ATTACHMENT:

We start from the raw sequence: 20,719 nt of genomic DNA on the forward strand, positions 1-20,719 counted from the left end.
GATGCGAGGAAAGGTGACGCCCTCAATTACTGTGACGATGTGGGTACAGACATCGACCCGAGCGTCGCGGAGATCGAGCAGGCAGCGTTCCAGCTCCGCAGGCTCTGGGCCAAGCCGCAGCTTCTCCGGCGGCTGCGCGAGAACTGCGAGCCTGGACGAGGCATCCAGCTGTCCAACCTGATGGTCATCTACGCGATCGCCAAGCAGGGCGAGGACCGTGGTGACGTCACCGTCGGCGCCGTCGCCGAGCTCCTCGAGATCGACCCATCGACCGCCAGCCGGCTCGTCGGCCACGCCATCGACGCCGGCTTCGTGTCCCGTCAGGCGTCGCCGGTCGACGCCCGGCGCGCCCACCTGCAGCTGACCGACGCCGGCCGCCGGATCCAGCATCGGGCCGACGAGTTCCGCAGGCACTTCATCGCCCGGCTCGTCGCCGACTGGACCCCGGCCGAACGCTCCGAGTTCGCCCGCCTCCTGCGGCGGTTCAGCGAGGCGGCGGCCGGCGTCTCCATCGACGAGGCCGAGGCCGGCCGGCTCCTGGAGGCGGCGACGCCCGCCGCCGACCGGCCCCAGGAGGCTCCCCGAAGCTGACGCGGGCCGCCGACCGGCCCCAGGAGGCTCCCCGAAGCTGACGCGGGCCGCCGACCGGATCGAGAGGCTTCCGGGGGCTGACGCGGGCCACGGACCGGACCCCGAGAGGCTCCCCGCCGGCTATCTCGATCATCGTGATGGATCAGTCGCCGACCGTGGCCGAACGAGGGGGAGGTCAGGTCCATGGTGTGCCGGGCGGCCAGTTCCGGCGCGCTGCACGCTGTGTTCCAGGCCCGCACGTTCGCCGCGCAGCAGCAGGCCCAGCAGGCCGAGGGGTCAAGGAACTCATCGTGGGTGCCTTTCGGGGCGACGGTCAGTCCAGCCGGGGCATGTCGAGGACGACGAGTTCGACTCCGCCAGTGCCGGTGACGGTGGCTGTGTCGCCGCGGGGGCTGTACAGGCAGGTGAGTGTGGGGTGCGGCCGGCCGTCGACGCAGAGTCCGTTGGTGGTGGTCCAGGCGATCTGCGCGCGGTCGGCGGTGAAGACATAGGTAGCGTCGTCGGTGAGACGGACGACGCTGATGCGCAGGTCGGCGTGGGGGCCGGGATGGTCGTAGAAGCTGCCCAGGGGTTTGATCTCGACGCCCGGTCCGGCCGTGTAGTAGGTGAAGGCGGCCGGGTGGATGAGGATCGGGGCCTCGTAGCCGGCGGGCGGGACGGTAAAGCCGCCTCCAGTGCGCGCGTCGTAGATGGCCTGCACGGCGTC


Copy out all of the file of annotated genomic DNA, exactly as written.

We start from the raw sequence: 20,719 nt of genomic DNA on the forward strand, positions 1-20,719 counted from the left end.
GATGCGAGGAAAGGTGACGCCCTCAATTACTGTGACGATGTGGGTACAGACATCGACCCGAGCGTCGCGGAGATCGAGCAGGCAGCGTTCCAGCTCCGCAGGCTCTGGGCCAAGCCGCAGCTTCTCCGGCGGCTGCGCGAGAACTGCGAGCCTGGACGAGGCATCCAGCTGTCCAACCTGATGGTCATCTACGCGATCGCCAAGCAGGGCGAGGACCGTGGTGACGTCACCGTCGGCGCCGTCGCCGAGCTCCTCGAGATCGACCCATCGACCGCCAGCCGGCTCGTCGGCCACGCCATCGACGCCGGCTTCGTGTCCCGTCAGGCGTCGCCGGTCGACGCCCGGCGCGCCCACCTGCAGCTGACCGACGCCGGCCGCCGGATCCAGCATCGGGCCGACGAGTTCCGCAGGCACTTCATCGCCCGGCTCGTCGCCGACTGGACCCCGGCCGAACGCTCCGAGTTCGCCCGCCTCCTGCGGCGGTTCAGCGAGGCGGCGGCCGGCGTCTCCATCGACGAGGCCGAGGCCGGCCGGCTCCTGGAGGCGGCGACGCCCGCCGCCGACCGGCCCCAGGAGGCTCCCCGAAGCTGACGCGGGCCGCCGACCGGCCCCAGGAGGCTCCCCGAAGCTGACGCGGGCCGCCGACCGGATCGAGAGGCTTCCGGGGGCTGACGCGGGCCACGGACCGGACCCCGAGAGGCTCCCCGCCGGCTATCTCGATCATCGTGATGGATCAGTCGCCGACCGTGGCCGAACGAGGGGGAGGTCAGGTCCATGGTGTGCCGGGCGGCCAGTTCCGGCGCGCTGCACGCTGTGTTCCAGGCCCGCACGTTCGCCGCGCAGCAGCAGGCCCAGCAGGCCGAGGGGTCAAGGAACTCATCGTGGGTGCCTTTCGGGGCGACGGTCAGTCCAGCCGGGGCATGTCGAGGACGACGAGTTCGACTCCGCCAGTGCCGGTGACGGTGGCTGTGTCGCCGCGGGGGCTGTACAGGCAGGTGAGTGTGGGGTGCGGCCGGCCGTCGACGCAGAGTCCGTTGGTGGTGGTCCAGGCGATCTGCGCGCGGTCGGCGGTGAAGACATAGGTAGCGTCGTCGGTGAGACGGACGACGCTGATGCGCAGGTCGGCGTGGGGGCCGGGATGGTCGTAGAAGCTGCCCAGGGGTTTGATCTCGACGCCCGGTCCGGCCGTGTAGTAGGTGAAGGCGGCCGGGTGGATGAGGATCGGGGCCTCGTAGCCGGCGGGCGGGACGGTAAAGCCGCCTCCAGTGCGCGCGTCGTAGATGGCCTGCACGGCGTC